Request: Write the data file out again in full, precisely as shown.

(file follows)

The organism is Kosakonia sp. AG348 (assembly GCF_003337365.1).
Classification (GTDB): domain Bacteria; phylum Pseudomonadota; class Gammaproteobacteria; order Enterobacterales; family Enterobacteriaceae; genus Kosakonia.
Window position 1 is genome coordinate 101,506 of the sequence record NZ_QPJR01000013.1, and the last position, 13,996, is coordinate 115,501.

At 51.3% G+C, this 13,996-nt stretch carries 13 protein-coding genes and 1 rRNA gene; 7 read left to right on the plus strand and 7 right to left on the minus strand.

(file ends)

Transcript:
The organism is Kosakonia sp. AG348 (assembly GCF_003337365.1).
Classification (GTDB): domain Bacteria; phylum Pseudomonadota; class Gammaproteobacteria; order Enterobacterales; family Enterobacteriaceae; genus Kosakonia.
Window position 1 is genome coordinate 101,506 of the sequence record NZ_QPJR01000013.1, and the last position, 13,996, is coordinate 115,501.

At 51.3% G+C, this 13,996-nt stretch carries 13 protein-coding genes and 1 rRNA gene; 7 read left to right on the plus strand and 7 right to left on the minus strand.